According to the present invention, the radio 122 includes components for implementing schedule based encryption key selection for secure communications. In the preferred embodiment, the memory 280 stores a set of encryption keys 286 together with a set of key schedules 282, 284, each having entries that associate a specific time period with an encryption key selector. The set of schedules preferably includes a standard schedule 282 for normal secure operations, and a mission schedule 284 for special case situations. The operative schedule is user selectable via the user interface 220, 230. The schedules 282, 284 may be preprogrammed within the memory 280 via a programming device (not shown), via an over the air transmission, or via the user interface 220, 230. Each schedule has entries of specific time periods that govern selection of encryption keys. The encryption key selector is preferably a reference to one of the encryption keys 286 stored in memory 280. In an alternative embodiment, the encryption key selector may designate a key generating function, or parameters for a key generating function. The specific time periods are preferably formatted to have date or day of week information, and time of day information. The specific time period may represent absolute time, such as a given calendar date and time, or may represent a relative time with respect to a given configurable start time. Additionally, a specific time period may be defined as a time range, including a start and stop time, or as a single time entry. When a time range is specified, the associated key is operable only during that time range. When a single time entry is specified the associated key is used until another time period takes precedence The present invention allows for key schedules having schedule entries with overlapping time periods. In such cases, a schedule entry is selected when it has a more narrowly defined specific time period then another with an overlapping time period. An example key schedule is shown in the table below, where the specific time period is defined using a single time entry:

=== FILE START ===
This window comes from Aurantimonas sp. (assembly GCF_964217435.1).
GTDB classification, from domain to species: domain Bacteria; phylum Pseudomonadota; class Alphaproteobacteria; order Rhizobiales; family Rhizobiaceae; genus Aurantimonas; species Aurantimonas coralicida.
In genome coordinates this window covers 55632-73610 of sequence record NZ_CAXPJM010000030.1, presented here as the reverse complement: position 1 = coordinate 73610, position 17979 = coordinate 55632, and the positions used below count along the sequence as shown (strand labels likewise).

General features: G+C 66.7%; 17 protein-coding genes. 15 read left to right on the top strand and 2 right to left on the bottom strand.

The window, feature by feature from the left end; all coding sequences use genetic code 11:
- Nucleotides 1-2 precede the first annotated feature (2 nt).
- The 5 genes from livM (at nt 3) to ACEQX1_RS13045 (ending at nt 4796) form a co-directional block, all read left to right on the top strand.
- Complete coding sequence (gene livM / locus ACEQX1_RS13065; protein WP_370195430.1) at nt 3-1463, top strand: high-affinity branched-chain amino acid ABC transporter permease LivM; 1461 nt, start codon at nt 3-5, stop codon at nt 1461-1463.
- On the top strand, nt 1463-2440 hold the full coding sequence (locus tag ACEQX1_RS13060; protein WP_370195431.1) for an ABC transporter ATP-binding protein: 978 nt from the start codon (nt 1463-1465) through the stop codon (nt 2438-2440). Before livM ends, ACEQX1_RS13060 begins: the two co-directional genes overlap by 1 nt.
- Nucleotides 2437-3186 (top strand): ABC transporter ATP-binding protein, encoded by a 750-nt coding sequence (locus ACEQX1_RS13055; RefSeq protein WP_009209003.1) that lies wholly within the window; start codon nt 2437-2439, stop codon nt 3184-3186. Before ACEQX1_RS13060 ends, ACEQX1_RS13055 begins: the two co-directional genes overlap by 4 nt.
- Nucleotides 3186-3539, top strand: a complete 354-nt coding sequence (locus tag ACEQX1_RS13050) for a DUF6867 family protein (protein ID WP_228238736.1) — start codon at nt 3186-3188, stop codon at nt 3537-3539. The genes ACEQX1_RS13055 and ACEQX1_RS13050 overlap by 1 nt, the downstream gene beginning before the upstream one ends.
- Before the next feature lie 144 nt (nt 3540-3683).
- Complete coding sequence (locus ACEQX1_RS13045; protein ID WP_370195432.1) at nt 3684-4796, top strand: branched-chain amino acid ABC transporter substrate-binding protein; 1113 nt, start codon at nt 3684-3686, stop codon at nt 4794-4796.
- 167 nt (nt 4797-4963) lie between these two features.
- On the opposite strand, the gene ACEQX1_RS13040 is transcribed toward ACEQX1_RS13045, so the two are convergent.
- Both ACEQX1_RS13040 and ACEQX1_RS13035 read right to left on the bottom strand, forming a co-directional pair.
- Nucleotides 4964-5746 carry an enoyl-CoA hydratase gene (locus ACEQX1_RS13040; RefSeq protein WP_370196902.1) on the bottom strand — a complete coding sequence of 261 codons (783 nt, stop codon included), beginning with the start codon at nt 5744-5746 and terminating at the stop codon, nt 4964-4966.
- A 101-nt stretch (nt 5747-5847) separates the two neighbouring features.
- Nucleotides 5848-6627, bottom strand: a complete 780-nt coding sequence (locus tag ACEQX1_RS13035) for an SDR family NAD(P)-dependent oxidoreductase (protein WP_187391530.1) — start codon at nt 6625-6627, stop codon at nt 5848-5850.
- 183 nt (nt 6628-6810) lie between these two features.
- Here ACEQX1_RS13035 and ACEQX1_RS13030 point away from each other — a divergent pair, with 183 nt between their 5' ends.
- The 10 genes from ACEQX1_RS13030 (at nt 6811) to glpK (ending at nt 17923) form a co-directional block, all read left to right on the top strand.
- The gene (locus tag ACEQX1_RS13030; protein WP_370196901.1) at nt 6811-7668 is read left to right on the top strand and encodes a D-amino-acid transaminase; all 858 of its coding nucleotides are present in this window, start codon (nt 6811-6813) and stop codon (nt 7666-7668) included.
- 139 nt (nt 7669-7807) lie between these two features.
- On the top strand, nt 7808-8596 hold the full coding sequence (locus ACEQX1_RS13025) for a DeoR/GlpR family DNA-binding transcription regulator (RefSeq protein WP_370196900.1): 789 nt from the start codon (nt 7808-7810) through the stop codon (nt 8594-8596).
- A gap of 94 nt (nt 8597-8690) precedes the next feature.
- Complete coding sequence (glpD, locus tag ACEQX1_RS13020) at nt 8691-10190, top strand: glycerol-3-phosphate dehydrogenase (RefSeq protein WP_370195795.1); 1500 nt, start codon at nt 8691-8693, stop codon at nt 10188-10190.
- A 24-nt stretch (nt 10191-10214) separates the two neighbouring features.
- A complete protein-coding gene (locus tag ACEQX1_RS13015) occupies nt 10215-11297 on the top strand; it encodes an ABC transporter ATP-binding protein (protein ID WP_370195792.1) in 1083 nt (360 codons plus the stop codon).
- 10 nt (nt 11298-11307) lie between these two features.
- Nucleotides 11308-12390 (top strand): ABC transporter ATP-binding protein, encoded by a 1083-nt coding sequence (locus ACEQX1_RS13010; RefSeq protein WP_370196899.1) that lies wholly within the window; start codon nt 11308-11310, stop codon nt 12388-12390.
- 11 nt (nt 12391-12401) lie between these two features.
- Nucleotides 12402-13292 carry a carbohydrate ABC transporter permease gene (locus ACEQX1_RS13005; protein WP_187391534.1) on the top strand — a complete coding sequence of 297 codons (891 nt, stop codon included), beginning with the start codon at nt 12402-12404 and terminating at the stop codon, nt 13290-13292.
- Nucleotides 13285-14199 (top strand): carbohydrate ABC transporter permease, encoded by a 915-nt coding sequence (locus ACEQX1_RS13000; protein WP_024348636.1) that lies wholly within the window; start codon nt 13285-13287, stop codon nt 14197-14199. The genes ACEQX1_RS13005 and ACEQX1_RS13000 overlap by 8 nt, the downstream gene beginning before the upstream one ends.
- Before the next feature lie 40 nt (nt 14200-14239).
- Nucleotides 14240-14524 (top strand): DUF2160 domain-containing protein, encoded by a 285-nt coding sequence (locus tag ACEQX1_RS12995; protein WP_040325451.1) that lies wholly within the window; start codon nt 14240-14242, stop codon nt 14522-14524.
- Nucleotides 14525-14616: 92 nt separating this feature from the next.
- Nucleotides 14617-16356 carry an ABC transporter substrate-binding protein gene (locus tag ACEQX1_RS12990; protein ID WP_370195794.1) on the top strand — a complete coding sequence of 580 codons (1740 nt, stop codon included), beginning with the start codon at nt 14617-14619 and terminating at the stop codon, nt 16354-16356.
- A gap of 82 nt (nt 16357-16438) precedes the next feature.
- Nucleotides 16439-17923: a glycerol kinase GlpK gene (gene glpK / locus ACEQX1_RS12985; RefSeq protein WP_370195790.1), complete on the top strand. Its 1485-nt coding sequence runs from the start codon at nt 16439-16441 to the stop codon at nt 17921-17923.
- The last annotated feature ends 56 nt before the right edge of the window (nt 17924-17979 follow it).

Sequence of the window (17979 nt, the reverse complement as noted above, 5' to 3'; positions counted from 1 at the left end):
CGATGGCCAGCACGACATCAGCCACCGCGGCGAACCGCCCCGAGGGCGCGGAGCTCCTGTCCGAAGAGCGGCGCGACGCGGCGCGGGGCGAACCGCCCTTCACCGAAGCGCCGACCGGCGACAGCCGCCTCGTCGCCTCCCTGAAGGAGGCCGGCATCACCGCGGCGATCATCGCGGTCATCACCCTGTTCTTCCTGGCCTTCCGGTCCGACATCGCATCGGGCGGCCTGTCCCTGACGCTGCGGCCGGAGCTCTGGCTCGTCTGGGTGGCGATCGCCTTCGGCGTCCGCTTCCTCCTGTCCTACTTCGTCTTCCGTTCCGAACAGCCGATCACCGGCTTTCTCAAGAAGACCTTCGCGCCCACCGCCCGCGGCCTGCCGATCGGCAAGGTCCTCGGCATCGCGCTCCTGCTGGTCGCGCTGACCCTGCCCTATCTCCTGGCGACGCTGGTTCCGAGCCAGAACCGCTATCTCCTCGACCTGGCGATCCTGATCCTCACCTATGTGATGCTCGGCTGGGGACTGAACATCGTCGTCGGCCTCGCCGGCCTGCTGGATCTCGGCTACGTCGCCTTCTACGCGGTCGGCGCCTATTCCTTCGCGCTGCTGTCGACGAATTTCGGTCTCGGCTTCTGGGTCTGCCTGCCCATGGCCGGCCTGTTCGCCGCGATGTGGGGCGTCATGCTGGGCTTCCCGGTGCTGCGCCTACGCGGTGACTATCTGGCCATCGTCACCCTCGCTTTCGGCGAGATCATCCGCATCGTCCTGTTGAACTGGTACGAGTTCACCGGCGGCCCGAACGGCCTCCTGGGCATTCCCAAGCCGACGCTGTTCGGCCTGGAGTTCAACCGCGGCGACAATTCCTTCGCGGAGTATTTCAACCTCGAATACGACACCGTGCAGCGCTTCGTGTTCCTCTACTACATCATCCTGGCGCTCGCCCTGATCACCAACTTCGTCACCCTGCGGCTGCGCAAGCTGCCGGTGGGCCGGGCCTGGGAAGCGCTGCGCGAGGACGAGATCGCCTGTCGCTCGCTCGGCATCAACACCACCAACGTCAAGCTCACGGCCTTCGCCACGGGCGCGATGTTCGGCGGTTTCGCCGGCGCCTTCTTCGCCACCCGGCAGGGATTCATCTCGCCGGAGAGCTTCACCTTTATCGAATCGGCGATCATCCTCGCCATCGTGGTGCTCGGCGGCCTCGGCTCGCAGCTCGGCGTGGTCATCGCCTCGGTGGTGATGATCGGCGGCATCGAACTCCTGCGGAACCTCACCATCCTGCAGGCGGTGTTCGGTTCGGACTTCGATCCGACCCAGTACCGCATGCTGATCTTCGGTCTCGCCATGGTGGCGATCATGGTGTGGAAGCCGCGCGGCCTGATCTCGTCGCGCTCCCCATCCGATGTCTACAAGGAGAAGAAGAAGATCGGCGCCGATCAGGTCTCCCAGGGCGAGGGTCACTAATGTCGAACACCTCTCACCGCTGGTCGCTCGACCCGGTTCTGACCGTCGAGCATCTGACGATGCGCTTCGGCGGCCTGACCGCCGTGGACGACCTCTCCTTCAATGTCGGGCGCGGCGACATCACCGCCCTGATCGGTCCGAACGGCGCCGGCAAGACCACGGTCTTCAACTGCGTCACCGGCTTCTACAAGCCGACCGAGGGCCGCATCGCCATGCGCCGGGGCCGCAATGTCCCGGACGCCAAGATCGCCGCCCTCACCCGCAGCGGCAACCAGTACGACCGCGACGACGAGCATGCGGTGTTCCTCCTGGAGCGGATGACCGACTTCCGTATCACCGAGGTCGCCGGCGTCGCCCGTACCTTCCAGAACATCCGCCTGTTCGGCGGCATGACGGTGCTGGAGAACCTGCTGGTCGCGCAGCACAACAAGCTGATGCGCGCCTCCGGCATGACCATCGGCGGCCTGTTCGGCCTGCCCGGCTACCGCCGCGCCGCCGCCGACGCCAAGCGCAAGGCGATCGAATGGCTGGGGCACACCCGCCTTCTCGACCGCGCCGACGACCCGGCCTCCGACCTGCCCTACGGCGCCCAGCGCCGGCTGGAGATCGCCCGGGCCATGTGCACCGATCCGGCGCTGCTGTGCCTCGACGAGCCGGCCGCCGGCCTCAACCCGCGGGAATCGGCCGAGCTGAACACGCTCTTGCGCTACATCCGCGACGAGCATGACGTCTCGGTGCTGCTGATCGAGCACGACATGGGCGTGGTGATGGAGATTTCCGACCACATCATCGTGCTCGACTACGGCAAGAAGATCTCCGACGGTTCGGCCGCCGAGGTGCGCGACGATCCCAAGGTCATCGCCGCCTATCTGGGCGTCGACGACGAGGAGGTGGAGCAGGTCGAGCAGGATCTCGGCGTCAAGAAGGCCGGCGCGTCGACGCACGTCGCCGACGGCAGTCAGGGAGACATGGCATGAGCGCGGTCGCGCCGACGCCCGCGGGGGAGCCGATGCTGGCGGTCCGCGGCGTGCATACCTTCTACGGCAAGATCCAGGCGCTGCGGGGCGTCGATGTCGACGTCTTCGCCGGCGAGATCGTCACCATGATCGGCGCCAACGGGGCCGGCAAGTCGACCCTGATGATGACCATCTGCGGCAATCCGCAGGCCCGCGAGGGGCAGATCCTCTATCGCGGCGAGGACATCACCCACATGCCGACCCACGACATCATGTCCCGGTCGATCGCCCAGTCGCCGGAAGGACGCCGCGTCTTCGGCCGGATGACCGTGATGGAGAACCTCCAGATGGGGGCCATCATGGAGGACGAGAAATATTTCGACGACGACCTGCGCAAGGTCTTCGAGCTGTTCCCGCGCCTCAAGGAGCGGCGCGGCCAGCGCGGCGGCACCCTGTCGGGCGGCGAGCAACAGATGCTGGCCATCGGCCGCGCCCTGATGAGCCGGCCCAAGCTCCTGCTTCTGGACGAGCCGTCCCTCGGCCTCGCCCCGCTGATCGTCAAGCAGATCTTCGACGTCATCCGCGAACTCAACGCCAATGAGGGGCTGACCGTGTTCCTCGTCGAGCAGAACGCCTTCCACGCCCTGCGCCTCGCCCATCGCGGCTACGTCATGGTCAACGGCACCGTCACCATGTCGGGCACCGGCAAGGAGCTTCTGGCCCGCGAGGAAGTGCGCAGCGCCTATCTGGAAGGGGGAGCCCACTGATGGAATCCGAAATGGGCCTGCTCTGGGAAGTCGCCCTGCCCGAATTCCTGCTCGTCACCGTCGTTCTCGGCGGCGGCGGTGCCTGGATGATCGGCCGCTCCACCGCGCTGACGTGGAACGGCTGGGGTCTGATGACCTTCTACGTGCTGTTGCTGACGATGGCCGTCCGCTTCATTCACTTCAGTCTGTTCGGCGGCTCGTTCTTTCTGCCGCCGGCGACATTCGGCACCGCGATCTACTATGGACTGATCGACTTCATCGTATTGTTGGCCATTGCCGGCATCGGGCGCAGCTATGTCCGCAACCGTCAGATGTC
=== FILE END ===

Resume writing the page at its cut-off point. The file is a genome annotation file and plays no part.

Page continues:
______________________________________ EncryptionDate/Day of Week Time of Day Key Selector______________________________________Daily 700 1Daily 1300 2Wednesday 1400 3Daily 1500 22/27/97 1600 1______________________________________